Friday, January 22, 2010

Thomas Cole, View From Mount Holyoke

View from Mount Holyoke, Northampton, Massachusetts, after a Thunderstorm—The Oxbow, 1836
Thomas Cole
Oil on canvas

Thomas Cole was one of the painters of the Hudson River School, a movement in American art mainly featuring landscapes of the Hudson River area of the Northeast. These portrayals of the landscape served a few purposes: raising awareness of the natural beauty of America, showing the possibilities for advancement as America moved forward (as this time period was one of expansion and growth as people moved West), and to signify an American style. Cole is seen painting in the painting, and it provides a message of an American painting an American landscape. America was not even 100 years old yet since the time of the Revolution, and this style of painting allowed artists to start building nationalistic pride for their country in a non-politicized way.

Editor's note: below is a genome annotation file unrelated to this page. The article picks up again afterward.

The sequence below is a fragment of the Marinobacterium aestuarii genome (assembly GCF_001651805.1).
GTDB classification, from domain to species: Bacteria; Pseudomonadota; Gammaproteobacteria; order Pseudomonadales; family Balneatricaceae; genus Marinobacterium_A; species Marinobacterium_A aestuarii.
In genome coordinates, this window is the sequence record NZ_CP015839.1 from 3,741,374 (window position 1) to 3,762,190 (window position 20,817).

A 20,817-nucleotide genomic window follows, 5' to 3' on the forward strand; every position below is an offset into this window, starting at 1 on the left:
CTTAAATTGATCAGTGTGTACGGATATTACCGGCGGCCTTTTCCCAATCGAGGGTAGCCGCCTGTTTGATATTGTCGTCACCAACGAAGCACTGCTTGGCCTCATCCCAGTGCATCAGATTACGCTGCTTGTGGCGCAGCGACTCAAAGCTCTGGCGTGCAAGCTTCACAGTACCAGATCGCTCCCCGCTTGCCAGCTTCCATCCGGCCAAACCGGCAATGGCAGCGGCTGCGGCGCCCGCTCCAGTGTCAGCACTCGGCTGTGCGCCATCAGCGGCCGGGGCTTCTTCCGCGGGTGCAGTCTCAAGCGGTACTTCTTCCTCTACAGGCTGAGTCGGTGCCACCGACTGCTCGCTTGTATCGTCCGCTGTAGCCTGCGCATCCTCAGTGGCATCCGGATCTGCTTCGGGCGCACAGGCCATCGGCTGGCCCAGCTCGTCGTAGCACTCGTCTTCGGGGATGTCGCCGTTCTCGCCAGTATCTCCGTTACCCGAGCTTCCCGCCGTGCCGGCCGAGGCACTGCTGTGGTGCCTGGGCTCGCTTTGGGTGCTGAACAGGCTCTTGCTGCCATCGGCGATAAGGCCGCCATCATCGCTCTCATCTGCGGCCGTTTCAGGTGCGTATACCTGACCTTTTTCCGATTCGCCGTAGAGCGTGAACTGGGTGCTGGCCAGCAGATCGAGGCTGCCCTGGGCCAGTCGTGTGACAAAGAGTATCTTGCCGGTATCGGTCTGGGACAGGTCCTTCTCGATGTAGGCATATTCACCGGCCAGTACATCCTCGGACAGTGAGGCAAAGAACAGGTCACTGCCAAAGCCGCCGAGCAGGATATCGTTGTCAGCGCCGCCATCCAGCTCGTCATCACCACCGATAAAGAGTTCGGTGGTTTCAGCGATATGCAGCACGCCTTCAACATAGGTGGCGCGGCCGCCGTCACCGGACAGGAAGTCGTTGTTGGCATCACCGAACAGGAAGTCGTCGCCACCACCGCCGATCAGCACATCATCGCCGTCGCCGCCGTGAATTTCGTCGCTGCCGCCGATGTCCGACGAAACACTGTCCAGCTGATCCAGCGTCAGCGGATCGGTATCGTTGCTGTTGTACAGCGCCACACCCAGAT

I chose this painting for a few reasons, the first being that I lived by this region and am familiar with it. The second reason is because it is a good example of Romanticism with the soft color palette, the almost dreamlike quality of the strokes, the choice of subject matter. All of these elements combined to create an almost idealized idea of what the landscape really was and could be, an almost hyper reality of progress. Looking back from the future, it now signifies a mourning of what was, as America's way of moving forward can overlook the need to preserve green space.

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